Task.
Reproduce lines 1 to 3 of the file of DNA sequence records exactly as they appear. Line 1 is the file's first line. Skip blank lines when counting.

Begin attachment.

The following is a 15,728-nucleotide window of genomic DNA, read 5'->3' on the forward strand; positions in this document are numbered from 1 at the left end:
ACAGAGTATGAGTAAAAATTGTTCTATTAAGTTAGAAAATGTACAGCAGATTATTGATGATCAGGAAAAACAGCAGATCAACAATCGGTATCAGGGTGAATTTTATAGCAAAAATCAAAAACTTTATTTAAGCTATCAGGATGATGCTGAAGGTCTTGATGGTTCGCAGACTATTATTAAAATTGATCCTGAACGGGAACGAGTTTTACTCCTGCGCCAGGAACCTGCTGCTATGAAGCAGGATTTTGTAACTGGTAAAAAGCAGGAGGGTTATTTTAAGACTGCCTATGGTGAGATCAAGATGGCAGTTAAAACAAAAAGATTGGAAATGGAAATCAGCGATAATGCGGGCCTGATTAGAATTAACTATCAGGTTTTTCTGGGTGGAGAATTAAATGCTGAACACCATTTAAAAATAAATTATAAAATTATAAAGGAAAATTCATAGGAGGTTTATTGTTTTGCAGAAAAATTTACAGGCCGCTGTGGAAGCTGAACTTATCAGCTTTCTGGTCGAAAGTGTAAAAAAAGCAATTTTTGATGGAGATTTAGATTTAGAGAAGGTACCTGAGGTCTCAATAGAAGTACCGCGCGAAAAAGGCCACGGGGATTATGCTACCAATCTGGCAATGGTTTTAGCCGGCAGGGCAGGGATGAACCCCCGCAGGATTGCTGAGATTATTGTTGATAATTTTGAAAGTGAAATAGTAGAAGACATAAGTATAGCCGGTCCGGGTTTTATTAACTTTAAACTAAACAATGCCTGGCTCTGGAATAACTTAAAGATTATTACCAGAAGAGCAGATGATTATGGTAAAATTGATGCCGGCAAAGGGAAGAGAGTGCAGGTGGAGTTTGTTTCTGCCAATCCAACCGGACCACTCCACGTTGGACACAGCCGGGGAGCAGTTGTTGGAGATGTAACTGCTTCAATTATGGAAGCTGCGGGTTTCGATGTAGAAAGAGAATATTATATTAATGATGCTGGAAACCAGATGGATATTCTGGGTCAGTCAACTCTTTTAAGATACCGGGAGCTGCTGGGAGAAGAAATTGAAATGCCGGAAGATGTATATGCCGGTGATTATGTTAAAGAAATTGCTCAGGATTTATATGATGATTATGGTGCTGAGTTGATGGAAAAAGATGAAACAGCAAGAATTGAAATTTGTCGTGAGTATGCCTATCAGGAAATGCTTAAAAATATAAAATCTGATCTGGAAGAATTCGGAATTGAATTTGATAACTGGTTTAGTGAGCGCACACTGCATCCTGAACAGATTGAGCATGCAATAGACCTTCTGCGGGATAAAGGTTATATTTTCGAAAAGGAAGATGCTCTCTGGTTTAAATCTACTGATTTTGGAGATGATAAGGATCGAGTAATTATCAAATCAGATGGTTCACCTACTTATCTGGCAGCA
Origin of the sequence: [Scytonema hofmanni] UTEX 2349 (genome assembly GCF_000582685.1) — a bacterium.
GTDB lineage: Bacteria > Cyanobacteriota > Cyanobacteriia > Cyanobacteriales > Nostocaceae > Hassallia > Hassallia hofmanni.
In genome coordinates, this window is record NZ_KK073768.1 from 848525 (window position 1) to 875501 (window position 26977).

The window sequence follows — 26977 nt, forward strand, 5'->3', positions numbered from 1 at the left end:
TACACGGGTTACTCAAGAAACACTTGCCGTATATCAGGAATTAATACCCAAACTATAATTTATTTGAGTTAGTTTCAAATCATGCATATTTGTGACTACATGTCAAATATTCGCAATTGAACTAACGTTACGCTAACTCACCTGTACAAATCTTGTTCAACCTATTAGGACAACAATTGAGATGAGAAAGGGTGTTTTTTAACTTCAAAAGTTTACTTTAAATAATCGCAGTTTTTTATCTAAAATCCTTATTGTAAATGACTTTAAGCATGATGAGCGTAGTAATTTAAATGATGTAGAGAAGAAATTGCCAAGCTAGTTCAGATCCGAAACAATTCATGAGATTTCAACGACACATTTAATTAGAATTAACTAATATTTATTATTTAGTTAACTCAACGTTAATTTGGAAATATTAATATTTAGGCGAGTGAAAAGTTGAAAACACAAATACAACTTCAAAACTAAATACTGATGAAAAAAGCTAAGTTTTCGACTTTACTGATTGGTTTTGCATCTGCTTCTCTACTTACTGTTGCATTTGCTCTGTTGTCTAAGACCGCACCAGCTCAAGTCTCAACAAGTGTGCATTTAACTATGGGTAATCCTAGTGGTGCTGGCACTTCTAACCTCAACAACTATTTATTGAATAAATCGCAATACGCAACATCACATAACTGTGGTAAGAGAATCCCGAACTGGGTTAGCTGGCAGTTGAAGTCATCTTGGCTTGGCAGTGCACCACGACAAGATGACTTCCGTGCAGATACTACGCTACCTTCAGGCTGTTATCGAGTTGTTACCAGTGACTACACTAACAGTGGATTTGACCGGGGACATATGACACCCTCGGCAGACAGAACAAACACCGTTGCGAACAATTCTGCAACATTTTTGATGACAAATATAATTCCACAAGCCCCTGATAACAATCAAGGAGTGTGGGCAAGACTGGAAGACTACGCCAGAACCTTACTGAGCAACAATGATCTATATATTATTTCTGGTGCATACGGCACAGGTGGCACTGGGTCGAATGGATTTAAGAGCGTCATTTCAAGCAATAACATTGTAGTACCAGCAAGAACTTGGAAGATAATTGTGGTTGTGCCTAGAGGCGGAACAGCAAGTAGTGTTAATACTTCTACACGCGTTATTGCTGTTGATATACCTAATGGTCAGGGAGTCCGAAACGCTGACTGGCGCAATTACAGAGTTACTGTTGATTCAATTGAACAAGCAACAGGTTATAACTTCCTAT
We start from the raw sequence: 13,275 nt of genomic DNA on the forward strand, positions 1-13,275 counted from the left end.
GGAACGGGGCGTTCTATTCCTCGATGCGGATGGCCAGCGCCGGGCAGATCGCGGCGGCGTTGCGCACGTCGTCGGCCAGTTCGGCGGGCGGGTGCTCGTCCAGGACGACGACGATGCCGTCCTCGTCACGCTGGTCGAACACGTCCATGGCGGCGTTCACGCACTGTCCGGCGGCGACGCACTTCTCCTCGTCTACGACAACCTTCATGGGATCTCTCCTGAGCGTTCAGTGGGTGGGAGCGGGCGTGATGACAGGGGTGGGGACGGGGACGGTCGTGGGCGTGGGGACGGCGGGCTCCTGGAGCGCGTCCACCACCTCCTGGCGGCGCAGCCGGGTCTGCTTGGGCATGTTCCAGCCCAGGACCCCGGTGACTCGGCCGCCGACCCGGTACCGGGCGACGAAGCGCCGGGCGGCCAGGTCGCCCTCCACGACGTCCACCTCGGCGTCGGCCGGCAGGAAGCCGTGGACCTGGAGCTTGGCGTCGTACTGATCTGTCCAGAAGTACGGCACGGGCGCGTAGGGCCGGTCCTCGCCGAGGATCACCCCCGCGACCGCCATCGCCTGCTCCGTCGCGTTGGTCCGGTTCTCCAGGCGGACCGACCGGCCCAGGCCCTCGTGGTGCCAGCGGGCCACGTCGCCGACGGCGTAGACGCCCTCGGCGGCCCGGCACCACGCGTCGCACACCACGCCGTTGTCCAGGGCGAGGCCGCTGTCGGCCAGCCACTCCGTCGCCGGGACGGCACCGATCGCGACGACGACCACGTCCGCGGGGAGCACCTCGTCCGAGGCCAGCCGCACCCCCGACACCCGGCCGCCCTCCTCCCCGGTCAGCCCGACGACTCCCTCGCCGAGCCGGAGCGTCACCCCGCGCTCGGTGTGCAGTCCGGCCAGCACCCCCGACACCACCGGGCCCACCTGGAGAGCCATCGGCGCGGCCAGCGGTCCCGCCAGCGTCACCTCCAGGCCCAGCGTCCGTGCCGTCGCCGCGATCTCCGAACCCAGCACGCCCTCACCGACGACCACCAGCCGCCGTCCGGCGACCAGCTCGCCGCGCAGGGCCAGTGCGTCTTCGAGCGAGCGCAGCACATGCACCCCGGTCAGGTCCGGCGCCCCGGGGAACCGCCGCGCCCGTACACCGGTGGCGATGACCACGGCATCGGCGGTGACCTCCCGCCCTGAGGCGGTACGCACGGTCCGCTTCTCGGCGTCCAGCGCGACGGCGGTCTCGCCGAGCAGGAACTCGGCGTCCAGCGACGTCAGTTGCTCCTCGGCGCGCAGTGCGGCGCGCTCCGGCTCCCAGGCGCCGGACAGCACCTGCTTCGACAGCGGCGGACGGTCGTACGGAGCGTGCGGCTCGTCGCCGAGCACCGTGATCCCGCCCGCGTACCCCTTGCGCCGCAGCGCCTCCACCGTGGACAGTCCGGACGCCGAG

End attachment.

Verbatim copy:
The following is a 15,728-nucleotide window of genomic DNA, read 5'->3' on the forward strand; positions in this document are numbered from 1 at the left end:
ACAGAGTATGAGTAAAAATTGTTCTATTAAGTTAGAAAATGTACAGCAGATTATTGATGATCAGGAAAAACAGCAGATCAACAATCGGTATCAGGGTGAATTTTATAGCAAAAATCAAAAACTTTATTTAAGCTATCAGGATGATGCTGAAGGTCTTGATGGTTCGCAGACTATTATTAAAATTGATCCTGAACGGGAACGAGTTTTACTCCTGCGCCAGGAACCTGCTGCTATGAAGCAGGATTTTGTAACTGGTAAAAAGCAGGAGGGTTATTTTAAGACTGCCTATGGTGAGATCAAGATGGCAGTTAAAACAAAAAGATTGGAAATGGAAATCAGCGATAATGCGGGCCTGATTAGAATTAACTATCAGGTTTTTCTGGGTGGAGAATTAAATGCTGAACACCATTTAAAAATAAATTATAAAATTATAAAGGAAAATTCATAGGAGGTTTATTGTTTTGCAGAAAAATTTACAGGCCGCTGTGGAAGCTGAACTTATCAGCTTTCTGGTCGAAAGTGTAAAAAAAGCAATTTTTGATGGAGATTTAGATTTAGAGAAGGTACCTGAGGTCTCAATAGAAGTACCGCGCGAAAAAGGCCACGGGGATTATGCTACCAATCTGGCAATGGTTTTAGCCGGCAGGGCAGGGATGAACCCCCGCAGGATTGCTGAGATTATTGTTGATAATTTTGAAAGTGAAATAGTAGAAGACATAAGTATAGCCGGTCCGGGTTTTATTAACTTTAAACTAAACAATGCCTGGCTCTGGAATAACTTAAAGATTATTACCAGAAGAGCAGATGATTATGGTAAAATTGATGCCGGCAAAGGGAAGAGAGTGCAGGTGGAGTTTGTTTCTGCCAATCCAACCGGACCACTCCACGTTGGACACAGCCGGGGAGCAGTTGTTGGAGATGTAACTGCTTCAATTATGGAAGCTGCGGGTTTCGATGTAGAAAGAGAATATTATATTAATGATGCTGGAAACCAGATGGATATTCTGGGTCAGTCAACTCTTTTAAGATACCGGGAGCTGCTGGGAGAAGAAATTGAAATGCCGGAAGATGTATATGCCGGTGATTATGTTAAAGAAATTGCTCAGGATTTATATGATGATTATGGTGCTGAGTTGATGGAAAAAGATGAAACAGCAAGAATTGAAATTTGTCGTGAGTATGCCTATCAGGAAATGCTTAAAAATATAAAATCTGATCTGGAAGAATTCGGAATTGAATTTGATAACTGGTTTAGTGAGCGCACACTGCATCCTGAACAGATTGAGCATGCAATAGACCTTCTGCGGGATAAAGGTTATATTTTCGAAAAGGAAGATGCTCTCTGGTTTAAATCTACTGATTTTGGAGATGATAAGGATCGAGTAATTATCAAATCAGATGGTTCACCTACTTATCTGGCAGCA
Origin of the sequence: [Scytonema hofmanni] UTEX 2349 (genome assembly GCF_000582685.1) — a bacterium.